Trevor JacobTrevor Jacob jumped out of his plane during the flight
NOS News•today, 09:46•Changed today, 09:53
An American YouTuber who deliberately crashed his small plane two years ago has been sentenced to six months in prison. He is punished for destroying the plane wreckage, thereby sabotaging the investigation into the crash.
Trevor Jacob, 30, deliberately crashed his Taylorcraft BL-65 in a California nature reserve in November 2021, according to prosecutors to generate more views on his YouTube channel. He brought himself to safety with a parachute. Jacob then posted a 13-minute video titled I Crashed My Airplane to his channel, which has about 143,000 subscribers.
The video shows Trevor Jacob jumping out of the plane and later walking to the crash site:
Unfortunately, this YouTube video is no longer available
After the crash, Jacob initially said he would cooperate with the Transportation Safety Authority’s investigation and share the location and videos of the crash, but later said he no longer knew exactly where the plane crashed.
The reason for concealing the crash site was that two weeks after the deliberate accident, he and a friend had picked up the wreckage by helicopter to saw it into pieces and dump it in garbage bins.
Jacob also falsely stated to authorities that the plane crashed due to engine failure and because he could not find a safe landing site.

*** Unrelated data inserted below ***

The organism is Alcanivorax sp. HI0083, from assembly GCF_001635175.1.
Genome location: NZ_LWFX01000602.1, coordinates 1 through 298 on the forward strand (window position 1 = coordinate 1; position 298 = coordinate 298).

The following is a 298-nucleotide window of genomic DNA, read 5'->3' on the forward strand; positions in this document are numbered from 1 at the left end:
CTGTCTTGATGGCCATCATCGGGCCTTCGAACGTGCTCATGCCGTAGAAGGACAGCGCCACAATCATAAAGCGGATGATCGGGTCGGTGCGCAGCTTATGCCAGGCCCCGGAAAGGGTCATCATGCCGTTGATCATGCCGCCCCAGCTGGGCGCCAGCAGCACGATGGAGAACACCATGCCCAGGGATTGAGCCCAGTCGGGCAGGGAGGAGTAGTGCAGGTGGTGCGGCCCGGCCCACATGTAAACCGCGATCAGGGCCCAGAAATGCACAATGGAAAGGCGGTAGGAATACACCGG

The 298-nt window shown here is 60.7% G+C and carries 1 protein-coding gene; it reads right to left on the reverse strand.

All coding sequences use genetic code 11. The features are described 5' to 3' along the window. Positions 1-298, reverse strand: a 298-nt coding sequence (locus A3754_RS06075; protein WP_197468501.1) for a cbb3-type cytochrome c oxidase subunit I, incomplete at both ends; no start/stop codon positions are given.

Earlier this year, the YouTuber pleaded guilty to the American justice system. In his statement, he indicated that he had a deal with a sponsor, whose product he would promote in the video, and that he never intended to complete the flight.
Jacob could have been sentenced to years in prison for obstructing the investigation. Because he cooperated with the law, the sentence was lower. Prosecutors blame his behavior on “exceptionally poor judgment.” “The message here is: if you do something against the law, there are consequences.”
In a statement through his lawyer, Trevor Jacob said the entire experience of the past two years has forced him to be humble. “I have learned more about myself than in my entire life before,” he writes, adding that he wants to use the six months in prison for “personal growth.”